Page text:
Leonardslee Gardens, Brighton Road, Lower Beeding, Horsham, RH13 6PP www.leonardsleegardens.co.uk
Afternoon Tea in a country mansion? We don’t mind if we do. Nick heads out to Horsham for a tea with all the trimmings and in an upper class of its own.
Many a tourist comes to the UK determined to eat at least one Afternoon Tea.
It ranks with the Changing of the Guard as a’must do’, and London hotels cheerfully rake in the money from the baseball-hatted hoi-polloi scarfing’posh’ sandwiches and wrestling with the complexities of scones.
I have had some very odd afternoon teas in London, some barely worthy of the name thanks peculiar additions and’ twists.
Others have been completely overdone, leaving me with cream up my nose, stains on my shirt and a vague feeling of gastric unease from the mix of items.
Afternoon Tea at Leonardslee Gardens is something else though.
Firstly, it’s not just a glorious Grade II Italianate mansion with expansive views from the terrace all the way to Brighton, it’s also a wonderful tiered garden. With wallabies. And deer. And a vineyard
And booking for the afternoon tea gets you into the gardens for free, a saving of £12.50 per person. Cashback!
It only took us under an hour to get there by car from South London, it’s just past Gatwick, and soon we were wandering happily in the gardens first planted in 1801 and now Grade I Listed.
It’s a 240-acre estate with lakes, a place that was in almost ruins until the present owner, Penny Streeter OBE, bought it in 2017.
It all slopes down to the lakes, but the map clearly shows the steeper paths as well as the steps, and at the entrance there are electric mobility scooters and wheelchairs available. Perfect for elderly relatives, we took our 91 year old aunt and she was happy.
So, to the tea, which we felt we had earned after our walking.
Inside the house is beautiful, but with a clear blue sky and large shady umbrellas, the terrace was irresistible.
Two teas are on offer – a Classic Tea and a Savoury Tea, the latter featuring a few more meaty treats. There’s also a Children’s Tea available. With the teas comes your choice of tea from a very good tea menu.
The crockery is bespoke and just as it should be, delicate and refined with a charming floral design.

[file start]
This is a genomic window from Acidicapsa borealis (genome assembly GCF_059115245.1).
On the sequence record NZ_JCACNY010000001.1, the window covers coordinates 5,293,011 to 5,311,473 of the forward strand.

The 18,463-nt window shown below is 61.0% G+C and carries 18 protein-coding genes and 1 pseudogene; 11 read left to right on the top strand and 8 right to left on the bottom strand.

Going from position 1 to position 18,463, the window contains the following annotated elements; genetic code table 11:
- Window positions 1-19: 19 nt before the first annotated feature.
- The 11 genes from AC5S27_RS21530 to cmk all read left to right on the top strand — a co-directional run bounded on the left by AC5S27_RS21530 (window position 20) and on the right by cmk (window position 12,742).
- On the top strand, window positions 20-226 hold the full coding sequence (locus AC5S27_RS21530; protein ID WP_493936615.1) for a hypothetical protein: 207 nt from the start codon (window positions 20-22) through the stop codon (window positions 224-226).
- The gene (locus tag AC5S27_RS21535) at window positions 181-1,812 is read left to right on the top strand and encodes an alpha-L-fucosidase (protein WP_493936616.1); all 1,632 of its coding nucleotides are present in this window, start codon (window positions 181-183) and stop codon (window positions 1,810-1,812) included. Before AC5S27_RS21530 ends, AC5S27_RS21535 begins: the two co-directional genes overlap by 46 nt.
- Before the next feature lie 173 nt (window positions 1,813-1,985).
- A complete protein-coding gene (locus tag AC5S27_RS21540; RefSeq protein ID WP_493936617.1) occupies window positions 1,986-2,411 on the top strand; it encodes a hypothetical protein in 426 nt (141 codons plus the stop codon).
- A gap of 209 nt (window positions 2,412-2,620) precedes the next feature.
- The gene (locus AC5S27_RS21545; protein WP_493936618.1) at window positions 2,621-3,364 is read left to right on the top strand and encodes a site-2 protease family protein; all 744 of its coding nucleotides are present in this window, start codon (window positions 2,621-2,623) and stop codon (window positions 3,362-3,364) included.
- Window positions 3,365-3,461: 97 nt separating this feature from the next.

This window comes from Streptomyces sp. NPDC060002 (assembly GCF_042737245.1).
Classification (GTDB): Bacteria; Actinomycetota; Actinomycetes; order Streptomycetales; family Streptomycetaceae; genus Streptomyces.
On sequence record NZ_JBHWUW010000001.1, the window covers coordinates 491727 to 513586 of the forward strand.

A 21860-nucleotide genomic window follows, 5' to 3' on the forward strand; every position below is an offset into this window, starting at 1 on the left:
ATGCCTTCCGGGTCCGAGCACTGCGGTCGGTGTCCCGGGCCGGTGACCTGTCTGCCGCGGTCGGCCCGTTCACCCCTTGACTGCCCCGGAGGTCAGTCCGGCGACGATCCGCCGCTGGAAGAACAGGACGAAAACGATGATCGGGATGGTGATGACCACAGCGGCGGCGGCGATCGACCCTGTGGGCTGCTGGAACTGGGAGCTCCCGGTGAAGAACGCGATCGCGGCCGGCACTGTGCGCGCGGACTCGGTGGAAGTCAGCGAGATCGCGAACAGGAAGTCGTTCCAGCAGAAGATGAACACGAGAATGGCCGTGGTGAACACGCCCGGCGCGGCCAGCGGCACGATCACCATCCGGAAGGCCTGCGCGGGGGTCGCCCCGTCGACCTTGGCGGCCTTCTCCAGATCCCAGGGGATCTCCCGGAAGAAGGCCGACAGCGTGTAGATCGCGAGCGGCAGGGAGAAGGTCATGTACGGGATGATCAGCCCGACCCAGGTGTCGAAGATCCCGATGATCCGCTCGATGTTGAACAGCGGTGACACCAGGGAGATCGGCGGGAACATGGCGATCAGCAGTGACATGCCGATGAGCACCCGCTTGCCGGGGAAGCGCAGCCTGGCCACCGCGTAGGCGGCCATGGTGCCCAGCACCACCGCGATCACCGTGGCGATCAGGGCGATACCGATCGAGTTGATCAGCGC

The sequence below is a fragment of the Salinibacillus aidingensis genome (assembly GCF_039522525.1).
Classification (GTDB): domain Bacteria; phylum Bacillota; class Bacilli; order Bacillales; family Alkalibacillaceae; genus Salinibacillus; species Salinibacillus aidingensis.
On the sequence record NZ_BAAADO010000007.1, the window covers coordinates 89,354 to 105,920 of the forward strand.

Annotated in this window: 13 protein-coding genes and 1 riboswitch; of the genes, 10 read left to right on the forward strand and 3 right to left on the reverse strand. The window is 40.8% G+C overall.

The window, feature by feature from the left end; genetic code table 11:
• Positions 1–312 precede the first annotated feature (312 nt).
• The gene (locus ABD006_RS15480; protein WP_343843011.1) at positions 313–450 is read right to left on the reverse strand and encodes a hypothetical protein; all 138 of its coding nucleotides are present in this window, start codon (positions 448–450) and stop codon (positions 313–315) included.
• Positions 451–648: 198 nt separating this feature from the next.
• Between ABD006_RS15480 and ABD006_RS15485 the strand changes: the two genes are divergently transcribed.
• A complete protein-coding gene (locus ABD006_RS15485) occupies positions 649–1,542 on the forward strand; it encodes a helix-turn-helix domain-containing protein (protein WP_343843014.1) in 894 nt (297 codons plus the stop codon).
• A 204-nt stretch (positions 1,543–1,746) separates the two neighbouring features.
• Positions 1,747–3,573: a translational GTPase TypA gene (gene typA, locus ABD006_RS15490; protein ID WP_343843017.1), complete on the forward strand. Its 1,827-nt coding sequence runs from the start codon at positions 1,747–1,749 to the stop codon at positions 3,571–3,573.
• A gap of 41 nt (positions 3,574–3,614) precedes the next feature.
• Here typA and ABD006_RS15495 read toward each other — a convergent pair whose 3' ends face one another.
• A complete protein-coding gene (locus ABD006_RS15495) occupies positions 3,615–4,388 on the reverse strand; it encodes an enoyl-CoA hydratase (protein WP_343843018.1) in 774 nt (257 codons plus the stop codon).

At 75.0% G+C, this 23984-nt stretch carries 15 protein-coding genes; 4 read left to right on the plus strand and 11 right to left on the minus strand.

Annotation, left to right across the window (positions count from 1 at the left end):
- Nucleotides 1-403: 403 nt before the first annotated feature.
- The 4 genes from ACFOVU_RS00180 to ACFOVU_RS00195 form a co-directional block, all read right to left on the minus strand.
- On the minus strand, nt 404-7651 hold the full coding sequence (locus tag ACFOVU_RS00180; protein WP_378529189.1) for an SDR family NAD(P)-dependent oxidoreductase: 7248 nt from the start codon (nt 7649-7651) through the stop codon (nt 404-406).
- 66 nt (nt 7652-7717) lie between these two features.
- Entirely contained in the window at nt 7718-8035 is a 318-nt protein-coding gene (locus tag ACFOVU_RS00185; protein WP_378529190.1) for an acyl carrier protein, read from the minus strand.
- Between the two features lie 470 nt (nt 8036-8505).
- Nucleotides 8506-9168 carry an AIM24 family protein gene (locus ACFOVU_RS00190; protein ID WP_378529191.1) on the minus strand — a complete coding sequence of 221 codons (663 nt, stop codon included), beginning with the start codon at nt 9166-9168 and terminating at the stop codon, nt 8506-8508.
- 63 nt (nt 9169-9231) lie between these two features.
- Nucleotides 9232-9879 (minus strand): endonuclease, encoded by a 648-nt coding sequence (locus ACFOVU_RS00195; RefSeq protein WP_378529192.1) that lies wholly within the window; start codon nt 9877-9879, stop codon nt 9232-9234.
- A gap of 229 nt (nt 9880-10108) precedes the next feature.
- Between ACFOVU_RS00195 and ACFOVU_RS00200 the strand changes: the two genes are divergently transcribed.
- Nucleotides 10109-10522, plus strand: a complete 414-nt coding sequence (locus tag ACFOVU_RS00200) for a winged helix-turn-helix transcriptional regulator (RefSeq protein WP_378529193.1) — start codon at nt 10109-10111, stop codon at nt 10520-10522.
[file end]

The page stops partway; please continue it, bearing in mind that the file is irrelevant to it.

The comestibles arrive on a tiered silver tray, again just as they should, and the sandwiches are nicely shaped to be eaten delicately. Holding your little finger in the air is optional.
Classic fillings, like Coronation Chicken and cured salmon (cured on site) went down well with my chosen tea, Oolong from New Zealand.
The seasonal savouries were beautifully done, tiny works of art just the right size for fingers and to be eaten in two bites. My photo I think does them some justice (the afternoon tea is an Instagrammer’s dream, if that’s your thing).
Scones were just the right amount of crumbly; not so much they fell apart but instead could be gently teased into two halves ready to receive cream, berry preserve and lemon curd. And then crumble cheerfully when eaten.
And we cheerfully refilled our tea cups and then moved on to some stunning pastries. The amount of work that had clearly gone into these miniature masterpieces was impressive. Each one a tiny work of art that it felt almost sinful to scoff. Almost.
Cake from the trolley looked excellent, but we had already failed to eat all the pastries and were too stuffed to eat any more.
The waitress offered to box up some cake and the uneaten pastries for us to take away, which was a good idea.
Except that we went off home forgetting to take them. Doh!
That apart it had been a marvellous Sunday out in the country and if you’re anywhere in striking distance then hurry along. It will always be lovely inside, but on a sunny day tea is an absolute treat.
Read our review of Leonardslee’s remarkable fine dining Restaurant Interlude